China defends Internet 'Great Firewall'
China on Tuesday defended its right to censor the Internet, saying it needed to do so to ensure state security, and cautioned other nations to respect how it polices the world's largest online population.
The government's white paper on the Internet in China -- where more than 400 million people are now online -- comes after a very public row with Google over web freedoms which prompted the US firm to shut down its Chinese search engine.
The Google spat over censorship and cyberattacks touched off a war of words with the United States over Internet freedom, at a time when ties were already suffering over US arms sales to Taiwan and a host of trade and currency issues.
China "advocates the exertion of technical means" in line with existing laws and international norms "to prevent and curb the harmful effects of illegal information on state security, the public interest and minors", it said.
Such laws and regulations allow the curbing of content on everything from "instigating racial hatred or discrimination and jeopardising ethnic unity" to gambling, violence and obscenity, the government noted.
"Effectively protecting Internet security is an important part of China's Internet administration, and an indispensable requirement for protecting state security and the public interest," it said.
Beijing operates a vast system of web censorship, sometimes referred to as the "Great Firewall of China". It blocks access to any content the government deems unacceptable, ranging from pornography to political dissent.
Critics at home and abroad complain that the Internet rules stifle criticism of the ruling Communist Party and restrict discussion on sensitive topics such as Tibet and the brutal crackdown on the 1989 Tiananmen pro-democracy protests.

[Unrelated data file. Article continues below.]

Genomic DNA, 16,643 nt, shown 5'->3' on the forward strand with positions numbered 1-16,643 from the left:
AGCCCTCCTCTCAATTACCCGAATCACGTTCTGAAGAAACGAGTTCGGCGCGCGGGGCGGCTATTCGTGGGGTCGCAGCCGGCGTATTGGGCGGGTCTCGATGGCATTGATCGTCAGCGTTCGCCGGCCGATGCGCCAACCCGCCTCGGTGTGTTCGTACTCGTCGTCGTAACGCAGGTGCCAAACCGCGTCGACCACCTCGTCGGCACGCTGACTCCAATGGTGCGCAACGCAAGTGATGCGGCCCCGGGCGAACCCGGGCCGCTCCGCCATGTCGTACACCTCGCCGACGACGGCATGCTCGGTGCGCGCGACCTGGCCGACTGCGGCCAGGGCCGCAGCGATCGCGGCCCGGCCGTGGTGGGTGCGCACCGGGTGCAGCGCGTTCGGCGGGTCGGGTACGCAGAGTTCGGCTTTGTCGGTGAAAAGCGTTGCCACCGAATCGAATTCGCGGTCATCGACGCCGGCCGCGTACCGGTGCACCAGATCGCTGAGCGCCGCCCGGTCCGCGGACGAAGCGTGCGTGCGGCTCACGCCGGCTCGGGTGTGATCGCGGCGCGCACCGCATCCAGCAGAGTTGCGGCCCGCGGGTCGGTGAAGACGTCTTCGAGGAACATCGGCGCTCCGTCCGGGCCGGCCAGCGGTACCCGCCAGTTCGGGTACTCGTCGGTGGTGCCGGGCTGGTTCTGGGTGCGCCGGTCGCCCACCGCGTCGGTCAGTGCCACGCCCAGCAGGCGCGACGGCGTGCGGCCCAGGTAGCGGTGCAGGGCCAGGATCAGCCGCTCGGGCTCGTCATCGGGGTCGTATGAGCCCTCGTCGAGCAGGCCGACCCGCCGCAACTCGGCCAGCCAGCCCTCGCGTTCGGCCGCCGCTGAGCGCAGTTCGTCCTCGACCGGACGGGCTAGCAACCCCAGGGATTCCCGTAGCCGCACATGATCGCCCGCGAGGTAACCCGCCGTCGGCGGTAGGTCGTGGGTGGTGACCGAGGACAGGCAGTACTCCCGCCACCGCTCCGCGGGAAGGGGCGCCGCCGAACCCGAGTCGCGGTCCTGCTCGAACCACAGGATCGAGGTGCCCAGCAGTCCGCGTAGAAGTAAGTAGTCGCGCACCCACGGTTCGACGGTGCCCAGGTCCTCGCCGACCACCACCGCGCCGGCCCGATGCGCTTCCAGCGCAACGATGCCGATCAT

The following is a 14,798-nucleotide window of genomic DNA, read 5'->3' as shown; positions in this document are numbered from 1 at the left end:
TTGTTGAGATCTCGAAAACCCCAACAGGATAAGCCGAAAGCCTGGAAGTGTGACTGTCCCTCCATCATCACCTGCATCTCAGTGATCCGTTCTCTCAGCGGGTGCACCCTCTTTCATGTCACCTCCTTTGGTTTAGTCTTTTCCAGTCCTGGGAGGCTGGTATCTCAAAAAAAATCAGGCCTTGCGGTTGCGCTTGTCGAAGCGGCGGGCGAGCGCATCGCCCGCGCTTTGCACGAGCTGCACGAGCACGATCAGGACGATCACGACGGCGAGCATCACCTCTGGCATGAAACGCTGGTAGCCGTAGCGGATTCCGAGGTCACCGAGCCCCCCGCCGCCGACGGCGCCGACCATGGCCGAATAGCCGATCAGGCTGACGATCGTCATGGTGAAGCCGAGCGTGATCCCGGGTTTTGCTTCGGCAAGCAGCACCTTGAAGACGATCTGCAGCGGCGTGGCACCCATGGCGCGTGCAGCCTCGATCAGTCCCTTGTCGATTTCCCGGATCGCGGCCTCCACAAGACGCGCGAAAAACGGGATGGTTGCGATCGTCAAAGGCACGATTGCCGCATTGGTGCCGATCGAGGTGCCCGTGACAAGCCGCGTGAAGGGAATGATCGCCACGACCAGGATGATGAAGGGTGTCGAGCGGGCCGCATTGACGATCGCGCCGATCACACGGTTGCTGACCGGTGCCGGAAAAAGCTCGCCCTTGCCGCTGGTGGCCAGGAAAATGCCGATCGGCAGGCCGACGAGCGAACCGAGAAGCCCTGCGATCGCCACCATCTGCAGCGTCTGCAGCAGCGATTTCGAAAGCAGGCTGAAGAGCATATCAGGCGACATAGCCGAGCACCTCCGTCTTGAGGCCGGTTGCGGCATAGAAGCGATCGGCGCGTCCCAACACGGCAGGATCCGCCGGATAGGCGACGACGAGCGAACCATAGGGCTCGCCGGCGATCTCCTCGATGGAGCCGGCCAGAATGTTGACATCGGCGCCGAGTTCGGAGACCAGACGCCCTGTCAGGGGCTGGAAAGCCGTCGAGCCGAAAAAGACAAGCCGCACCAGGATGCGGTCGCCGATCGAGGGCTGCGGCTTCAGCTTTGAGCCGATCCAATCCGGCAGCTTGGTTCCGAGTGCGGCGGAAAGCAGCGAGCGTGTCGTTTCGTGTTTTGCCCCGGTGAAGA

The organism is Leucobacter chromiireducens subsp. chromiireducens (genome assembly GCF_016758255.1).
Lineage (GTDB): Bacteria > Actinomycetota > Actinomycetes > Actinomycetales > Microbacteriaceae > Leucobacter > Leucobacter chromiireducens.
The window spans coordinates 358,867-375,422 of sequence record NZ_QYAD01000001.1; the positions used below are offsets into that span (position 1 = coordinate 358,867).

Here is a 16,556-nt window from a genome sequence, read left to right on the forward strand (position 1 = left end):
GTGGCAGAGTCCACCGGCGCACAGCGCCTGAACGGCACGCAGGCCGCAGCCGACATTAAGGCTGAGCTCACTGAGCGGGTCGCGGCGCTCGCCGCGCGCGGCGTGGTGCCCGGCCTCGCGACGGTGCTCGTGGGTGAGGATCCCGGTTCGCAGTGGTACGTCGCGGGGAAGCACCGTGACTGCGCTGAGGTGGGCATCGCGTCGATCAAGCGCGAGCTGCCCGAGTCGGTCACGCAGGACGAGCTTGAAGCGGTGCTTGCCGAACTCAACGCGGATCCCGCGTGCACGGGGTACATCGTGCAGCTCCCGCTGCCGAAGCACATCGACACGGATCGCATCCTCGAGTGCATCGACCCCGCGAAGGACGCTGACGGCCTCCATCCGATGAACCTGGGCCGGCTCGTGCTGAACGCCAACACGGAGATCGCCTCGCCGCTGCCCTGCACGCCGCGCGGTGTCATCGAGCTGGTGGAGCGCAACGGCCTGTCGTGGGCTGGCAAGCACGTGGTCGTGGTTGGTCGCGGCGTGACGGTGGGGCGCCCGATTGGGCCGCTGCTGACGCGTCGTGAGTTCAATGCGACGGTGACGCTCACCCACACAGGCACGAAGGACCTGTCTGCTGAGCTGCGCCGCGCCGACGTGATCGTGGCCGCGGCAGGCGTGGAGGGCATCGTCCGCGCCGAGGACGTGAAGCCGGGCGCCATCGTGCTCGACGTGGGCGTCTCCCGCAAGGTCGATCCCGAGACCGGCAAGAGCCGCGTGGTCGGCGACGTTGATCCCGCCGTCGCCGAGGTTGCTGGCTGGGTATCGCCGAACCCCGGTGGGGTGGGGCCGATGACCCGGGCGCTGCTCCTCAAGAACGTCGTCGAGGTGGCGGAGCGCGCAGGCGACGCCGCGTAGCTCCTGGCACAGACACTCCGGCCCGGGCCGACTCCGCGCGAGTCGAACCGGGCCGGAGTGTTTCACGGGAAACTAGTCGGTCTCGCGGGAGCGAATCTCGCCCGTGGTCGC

But China on Tuesday insisted it "guarantees the citizen's freedom of speech on the Internet as well as the public's right to know, to participate, to be heard and to oversee" -- and warned foreign nations to keep quiet on the issue.
"Within Chinese territory, the Internet is under the jurisdiction of Chinese sovereignty. The Internet sovereignty of China should be respected and protected," the government said.
During a visit to China last month, European Commission vice president Neelie Kroes said that Beijing's web censorship constituted a trade barrier that should be looked at by the World Trade Organisation.
Kroes, who is in charge of charting the European Union's digital agenda, said China's "Great Firewall" was a trade issue "as long as that is a real barrier for communication".
According to the New York-based Committee to Protect Journalists, China is among the worst nations in the world oppressing Internet bloggers, and had jailed 24 journalists as of December 2009, many of them Internet bloggers.
The government said in its white paper that it aims to make the Internet available to 45 percent of its 1.3-billion-strong population in the next five years.
It praised the Internet as an "engine promoting the economic development of China" and said the country's leaders "frequently log onto the Internet to get to know the people's wishes" and participate in online chats with users.
Premier Wen Jiabao -- who has tried to forge a reputation as a man of the people, contrasting with his colleagues in the Communist Party hierarchy who come across as much more staid -- has done a few web chats since last year.
(c) 2010 AFP